MOSCOW, August 26 (RIA Novosti) - Russia's president signed decrees on Tuesday recognizing Georgia's breakaway South Ossetia and Abkhazia as independent states despite warnings by Western leaders not to do so.
"Respected citizens of Russia! You undoubtedly know of the tragedy of South Ossetia," began Dmitry Medvedev in a nationwide televised address.
"I have signed decrees on the recognition of the independence of South Ossetia and Abkhazia by the Russian Federation," the president said.
Both houses of Russia's parliament voted unanimously on Monday on a resolution asking the president to recognize the independence of Abkhazia and South Ossetia, following requests from the leaders of both regions, that broke away from Georgia after bloody post-Soviet conflicts in the 1990s.
The move will further worsen Russia's relations with Western powers, already strained over they called Moscow's disproportionate response to Georgia's attack earlier this month to retake South Ossetia.
Russian officials have said Georgia lost its right to the two regions after launching a military offensive on August 8 that killed hundreds of people and forced thousands to flee devastated South Ossetia.
"This is not an easy decision, but it is the only way to protect people's lives," Medvedev said, urging other countries to follow Russia's suit.
"In violation of the UN Charter, its commitments under international agreements, and in defiance of common sense, the Georgian leadership began an armed conflict," the president said, stressing that many civilians had lost their lives in the Georgian attack.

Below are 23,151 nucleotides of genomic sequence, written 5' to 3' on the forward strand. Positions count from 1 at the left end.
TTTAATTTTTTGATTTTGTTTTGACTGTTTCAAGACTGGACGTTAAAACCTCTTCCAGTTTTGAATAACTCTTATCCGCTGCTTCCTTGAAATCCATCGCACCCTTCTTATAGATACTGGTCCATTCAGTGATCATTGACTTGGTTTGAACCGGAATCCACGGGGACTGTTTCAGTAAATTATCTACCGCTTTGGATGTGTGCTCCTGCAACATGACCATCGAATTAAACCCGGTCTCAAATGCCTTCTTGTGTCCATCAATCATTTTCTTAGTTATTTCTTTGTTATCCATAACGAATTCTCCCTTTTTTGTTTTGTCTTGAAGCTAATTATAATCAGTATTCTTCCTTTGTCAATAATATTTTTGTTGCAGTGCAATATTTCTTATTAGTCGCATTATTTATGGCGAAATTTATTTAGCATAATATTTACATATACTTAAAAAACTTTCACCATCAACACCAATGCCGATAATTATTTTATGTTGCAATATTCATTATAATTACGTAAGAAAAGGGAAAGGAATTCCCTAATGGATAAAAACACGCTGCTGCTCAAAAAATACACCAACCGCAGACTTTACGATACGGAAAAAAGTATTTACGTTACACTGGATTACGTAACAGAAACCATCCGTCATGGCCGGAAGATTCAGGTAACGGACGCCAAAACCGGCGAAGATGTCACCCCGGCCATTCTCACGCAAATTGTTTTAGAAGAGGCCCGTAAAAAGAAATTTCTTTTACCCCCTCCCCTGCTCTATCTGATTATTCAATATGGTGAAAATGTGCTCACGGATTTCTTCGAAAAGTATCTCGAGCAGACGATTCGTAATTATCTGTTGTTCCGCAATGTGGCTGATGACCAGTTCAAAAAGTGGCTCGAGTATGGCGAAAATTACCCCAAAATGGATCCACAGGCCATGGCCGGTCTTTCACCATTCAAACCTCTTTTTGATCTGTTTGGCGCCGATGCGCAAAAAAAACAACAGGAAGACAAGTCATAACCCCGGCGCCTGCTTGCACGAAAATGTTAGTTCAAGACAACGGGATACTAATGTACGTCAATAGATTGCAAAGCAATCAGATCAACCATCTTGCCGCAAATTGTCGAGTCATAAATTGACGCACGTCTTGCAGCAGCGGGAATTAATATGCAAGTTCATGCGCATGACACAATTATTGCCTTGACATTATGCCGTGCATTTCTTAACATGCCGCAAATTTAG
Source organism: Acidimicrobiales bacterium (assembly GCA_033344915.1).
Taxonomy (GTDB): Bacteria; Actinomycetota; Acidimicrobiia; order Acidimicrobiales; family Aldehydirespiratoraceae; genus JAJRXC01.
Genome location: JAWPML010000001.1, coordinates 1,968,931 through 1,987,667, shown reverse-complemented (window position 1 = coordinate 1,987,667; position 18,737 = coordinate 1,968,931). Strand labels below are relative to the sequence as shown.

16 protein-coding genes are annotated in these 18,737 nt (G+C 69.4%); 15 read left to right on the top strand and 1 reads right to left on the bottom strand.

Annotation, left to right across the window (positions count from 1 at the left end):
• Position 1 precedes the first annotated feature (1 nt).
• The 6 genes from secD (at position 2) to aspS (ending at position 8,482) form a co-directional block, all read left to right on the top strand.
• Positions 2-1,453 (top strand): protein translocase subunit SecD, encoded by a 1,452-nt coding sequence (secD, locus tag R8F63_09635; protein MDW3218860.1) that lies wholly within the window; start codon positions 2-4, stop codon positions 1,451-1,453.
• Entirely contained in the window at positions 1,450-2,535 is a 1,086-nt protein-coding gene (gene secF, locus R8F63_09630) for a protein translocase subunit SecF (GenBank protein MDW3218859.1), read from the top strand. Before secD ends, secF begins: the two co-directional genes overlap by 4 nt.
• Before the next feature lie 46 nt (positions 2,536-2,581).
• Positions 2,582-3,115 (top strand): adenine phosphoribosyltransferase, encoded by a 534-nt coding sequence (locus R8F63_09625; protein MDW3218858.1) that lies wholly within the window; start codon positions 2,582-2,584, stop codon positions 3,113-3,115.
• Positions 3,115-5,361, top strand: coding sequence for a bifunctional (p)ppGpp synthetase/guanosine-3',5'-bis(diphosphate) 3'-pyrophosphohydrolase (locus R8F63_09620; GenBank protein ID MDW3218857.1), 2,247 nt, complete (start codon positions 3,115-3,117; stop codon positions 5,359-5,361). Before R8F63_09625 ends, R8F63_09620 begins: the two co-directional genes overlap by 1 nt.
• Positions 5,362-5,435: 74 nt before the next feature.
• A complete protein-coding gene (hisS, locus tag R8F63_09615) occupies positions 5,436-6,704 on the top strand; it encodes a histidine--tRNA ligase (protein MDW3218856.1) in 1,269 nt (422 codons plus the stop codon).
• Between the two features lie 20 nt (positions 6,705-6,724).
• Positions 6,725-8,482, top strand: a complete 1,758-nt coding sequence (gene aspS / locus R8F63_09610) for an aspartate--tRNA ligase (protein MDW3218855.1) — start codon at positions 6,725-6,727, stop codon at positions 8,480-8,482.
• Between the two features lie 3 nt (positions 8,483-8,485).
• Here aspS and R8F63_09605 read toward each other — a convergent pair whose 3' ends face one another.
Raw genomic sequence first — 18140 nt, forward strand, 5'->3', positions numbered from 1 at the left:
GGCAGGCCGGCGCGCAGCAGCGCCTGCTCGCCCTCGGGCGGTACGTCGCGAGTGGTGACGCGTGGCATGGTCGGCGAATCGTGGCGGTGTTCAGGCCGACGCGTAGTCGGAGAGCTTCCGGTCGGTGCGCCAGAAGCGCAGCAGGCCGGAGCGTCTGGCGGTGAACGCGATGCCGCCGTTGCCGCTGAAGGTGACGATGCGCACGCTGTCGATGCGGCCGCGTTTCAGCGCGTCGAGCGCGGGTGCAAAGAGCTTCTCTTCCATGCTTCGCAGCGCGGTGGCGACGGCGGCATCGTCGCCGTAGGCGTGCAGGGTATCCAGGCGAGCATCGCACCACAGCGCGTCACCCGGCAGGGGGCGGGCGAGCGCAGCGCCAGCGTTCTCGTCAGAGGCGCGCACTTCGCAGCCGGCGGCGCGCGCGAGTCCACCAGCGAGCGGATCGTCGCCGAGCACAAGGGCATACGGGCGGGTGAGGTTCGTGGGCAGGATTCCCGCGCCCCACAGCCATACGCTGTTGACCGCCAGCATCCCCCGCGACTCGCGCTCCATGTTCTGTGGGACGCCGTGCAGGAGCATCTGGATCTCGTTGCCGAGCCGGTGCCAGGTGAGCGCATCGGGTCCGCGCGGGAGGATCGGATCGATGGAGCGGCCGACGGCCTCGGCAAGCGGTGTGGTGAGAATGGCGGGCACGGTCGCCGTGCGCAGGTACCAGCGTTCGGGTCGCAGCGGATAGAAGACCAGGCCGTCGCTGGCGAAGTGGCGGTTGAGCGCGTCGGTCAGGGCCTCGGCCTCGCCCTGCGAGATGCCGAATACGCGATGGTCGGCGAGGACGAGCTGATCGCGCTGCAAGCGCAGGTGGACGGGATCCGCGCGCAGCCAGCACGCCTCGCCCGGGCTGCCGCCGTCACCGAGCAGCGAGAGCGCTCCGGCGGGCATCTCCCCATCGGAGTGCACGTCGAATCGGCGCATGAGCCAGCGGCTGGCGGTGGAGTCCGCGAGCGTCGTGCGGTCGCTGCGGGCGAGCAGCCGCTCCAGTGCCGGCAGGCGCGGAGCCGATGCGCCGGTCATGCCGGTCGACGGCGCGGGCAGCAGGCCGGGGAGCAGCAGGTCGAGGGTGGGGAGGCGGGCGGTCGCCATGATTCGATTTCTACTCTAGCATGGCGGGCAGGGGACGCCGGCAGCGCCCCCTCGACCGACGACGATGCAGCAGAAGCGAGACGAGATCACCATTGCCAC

"The same plight was in store for Abkhazia. Tbilisi had obviously planned a blitzkrieg that would have presented the world with a fait accompli," Medvedev said.
Georgia called the decision to recognize the republics "an unconcealed annexation" and said its ties with Russia would now "stall for a long time, if not for good."
U.S. Secretary of State Condoleezza Rice called Russia's recognition of Abkhazia and South Ossetia "regrettable."
The U.S., which has backed its ally Georgia since the start of the crisis, is to deliver more humanitarian aid to the Georgian Black Sea port of Poti on Wednesday. Russian peacekeepers are also patrolling the port.
"The heightened activity of NATO ships in the Black Sea perplexes us," Col. Gen. Anatoly Nogovitsyn said in Moscow, reacting to reports that 10 NATO warships were in the region.
France, which brokered a ceasefire between Russia and Georgia, also said it regretted Moscow's decision. The OSCE condemned the move, and Britain and Germany rejected it as contradictory to Russia's UN Security Council obligations.
"We reject this categorically and reaffirm Georgia's sovereignty and territorial integrity," a U.K. Foreign Office spokesperson said.
Upon hearing the news that Russia would recognize their republics as independent states, people in South Ossetia and Abkhazia fired into the air, hoisted their respective flags alongside Russian flags, beeped car horns, and shouted "Recognized! Recognized!" Some people wept with joy.
"We have lived through three Georgian genocides in the past 100 years, and only Russia's protection allows us to look to the future with hope," Fatima, a resident of South Ossetia's capital Tskhinvali, told a RIA correspondent.
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News that Moscow Mayor Sergei Sobyanin would resign in order to run for the mayoral election in September came as quite a shock. Sobyanin’s political potential is fairly dubious, not to mention his approval ratings. He has not finished many of the projects he initiated and the electoral effect from these projects is expected to come a bit later than September 2013. Sobyanin’s opponents were not entirely unprepared for this blitzkrieg.